Extra security guards were brought into Auckland District Court today as convicted rapist and murderer Liam Reid gave evidence in the defence of his lawyer.
Reid was flanked by security officers in the witness box, a third officer sat in the public gallery and a police officer guarded the door of the court as Reid gave evidence.
The unusual turn of events have come about after his lawyer Davina Murray was charged with smuggling an iPhone and cigarettes to Reid.
A second charge of passing on information which endangered the safety of a prisoner was dismissed after the Crown conceded the charge was laid outside the six-month time limit.
Reid's evidence cannot be reported until Judge Russell Collins decides whether it can be accepted as part of the trial.
There was a packed public gallery as lawyers and media vied for seats.
A staff member from private prison operator Serco, an intelligence officer from Corrections who monitored calls and the investigating police officer also gave evidence.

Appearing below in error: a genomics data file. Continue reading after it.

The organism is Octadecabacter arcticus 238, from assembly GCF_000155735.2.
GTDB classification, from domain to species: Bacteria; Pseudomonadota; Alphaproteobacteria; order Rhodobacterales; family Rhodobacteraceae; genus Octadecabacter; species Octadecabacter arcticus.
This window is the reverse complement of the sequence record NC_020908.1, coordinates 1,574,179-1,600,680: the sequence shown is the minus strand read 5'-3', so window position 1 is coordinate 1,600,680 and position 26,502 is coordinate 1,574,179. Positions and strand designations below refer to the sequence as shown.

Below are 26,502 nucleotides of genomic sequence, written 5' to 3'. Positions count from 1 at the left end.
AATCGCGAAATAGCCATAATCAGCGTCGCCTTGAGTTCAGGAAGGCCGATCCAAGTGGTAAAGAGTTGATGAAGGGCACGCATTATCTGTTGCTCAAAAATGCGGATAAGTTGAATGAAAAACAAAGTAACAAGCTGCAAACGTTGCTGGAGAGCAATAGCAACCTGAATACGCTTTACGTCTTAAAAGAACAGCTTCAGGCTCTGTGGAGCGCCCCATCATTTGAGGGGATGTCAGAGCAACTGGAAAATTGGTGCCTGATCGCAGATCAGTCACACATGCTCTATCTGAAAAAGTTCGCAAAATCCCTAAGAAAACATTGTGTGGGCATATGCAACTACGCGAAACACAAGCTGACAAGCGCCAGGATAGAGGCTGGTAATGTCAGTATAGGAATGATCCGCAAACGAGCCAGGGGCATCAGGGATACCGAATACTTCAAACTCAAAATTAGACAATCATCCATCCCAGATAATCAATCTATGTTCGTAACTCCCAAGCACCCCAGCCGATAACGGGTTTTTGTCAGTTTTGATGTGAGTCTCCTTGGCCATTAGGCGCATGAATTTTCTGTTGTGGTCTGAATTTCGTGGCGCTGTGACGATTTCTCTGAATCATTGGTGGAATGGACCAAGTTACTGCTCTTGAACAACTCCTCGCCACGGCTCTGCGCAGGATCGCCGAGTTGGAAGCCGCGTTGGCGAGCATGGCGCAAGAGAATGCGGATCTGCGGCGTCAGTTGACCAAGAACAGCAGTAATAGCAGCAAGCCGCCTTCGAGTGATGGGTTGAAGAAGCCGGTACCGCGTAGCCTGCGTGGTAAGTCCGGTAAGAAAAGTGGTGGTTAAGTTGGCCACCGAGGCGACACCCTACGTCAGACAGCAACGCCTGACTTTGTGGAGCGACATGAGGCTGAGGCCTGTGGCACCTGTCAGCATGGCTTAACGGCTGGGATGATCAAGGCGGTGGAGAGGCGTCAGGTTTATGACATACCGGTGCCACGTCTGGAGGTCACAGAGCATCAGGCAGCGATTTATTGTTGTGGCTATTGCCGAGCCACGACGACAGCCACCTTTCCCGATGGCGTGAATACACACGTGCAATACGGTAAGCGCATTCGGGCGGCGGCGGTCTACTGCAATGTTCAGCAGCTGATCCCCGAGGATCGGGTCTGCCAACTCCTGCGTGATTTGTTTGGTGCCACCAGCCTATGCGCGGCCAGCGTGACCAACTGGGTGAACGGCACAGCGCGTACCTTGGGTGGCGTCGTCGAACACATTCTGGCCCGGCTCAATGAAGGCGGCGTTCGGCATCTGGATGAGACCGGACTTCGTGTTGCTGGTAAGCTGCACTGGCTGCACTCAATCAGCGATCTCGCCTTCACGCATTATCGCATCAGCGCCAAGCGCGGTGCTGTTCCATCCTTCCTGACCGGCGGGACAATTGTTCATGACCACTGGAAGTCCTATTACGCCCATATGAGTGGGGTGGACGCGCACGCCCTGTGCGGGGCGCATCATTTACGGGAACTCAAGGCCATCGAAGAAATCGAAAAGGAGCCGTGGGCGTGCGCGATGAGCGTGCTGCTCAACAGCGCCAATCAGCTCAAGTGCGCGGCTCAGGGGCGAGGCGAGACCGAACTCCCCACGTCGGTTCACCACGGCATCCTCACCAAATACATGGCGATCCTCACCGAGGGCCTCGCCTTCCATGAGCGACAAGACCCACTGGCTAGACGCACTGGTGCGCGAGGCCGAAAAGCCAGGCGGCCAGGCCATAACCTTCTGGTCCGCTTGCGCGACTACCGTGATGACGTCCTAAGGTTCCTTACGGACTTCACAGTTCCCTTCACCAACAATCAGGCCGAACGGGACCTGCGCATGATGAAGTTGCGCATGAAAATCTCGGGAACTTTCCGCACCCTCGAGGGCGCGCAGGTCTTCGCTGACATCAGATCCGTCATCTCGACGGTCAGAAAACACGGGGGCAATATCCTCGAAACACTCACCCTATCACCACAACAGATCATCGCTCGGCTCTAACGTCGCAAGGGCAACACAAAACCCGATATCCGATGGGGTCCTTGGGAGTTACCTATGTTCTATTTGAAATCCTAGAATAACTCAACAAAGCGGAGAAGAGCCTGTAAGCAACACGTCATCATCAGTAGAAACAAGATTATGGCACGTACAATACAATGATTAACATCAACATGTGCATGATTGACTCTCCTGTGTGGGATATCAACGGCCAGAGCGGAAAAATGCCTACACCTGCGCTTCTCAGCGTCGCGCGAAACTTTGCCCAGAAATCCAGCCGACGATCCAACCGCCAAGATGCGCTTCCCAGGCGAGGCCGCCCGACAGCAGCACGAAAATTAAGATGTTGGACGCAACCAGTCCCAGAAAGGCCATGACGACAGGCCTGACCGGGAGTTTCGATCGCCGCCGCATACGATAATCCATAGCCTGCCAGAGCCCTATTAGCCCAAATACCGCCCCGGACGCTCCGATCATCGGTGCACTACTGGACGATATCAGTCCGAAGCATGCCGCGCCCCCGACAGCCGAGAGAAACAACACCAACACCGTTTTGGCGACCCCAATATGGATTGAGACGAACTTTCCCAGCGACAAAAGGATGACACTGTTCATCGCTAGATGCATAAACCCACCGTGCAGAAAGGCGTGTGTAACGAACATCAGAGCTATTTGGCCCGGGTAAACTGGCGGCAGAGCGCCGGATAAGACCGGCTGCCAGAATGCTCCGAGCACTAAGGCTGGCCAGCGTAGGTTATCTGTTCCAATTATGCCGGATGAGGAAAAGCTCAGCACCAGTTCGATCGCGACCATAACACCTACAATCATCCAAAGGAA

Suppression orders prevent APNZ from reporting their evidence also.
Seven of the 22 phone calls between Murray and Reid have been played at the Auckland District Court but APNZ is also prohibited from reporting their content.
Murray says the calls are privileged because she was acting as Reid's lawyer at the time.
Crown prosecutor Anna Longdill says the subject of the calls are not legal advice and therefore are not confidential.
Much of of hearing so far has been taken up with legal arguments about what can or cannot be used as evidence in the trial.
Murray is being aided in court by her former boss Barry Hart, who was struck off the Law Society's register after a 46-year career.
Hart is acting in a role known as a McKenzie friend. He is allowed to pass notes, suggest questions and provide general support to his former junior lawyer.
The defended hearing, before Judge Collins, is expected to last five days and to hear evidence from high-security prisoners, including Reid.
Reid is serving a 23-year sentence for raping and killing deaf woman Emma Agnew in Christchurch in 2007, and the rape, attempted murder and robbery of a 21-year-old student in Dunedin nine days later.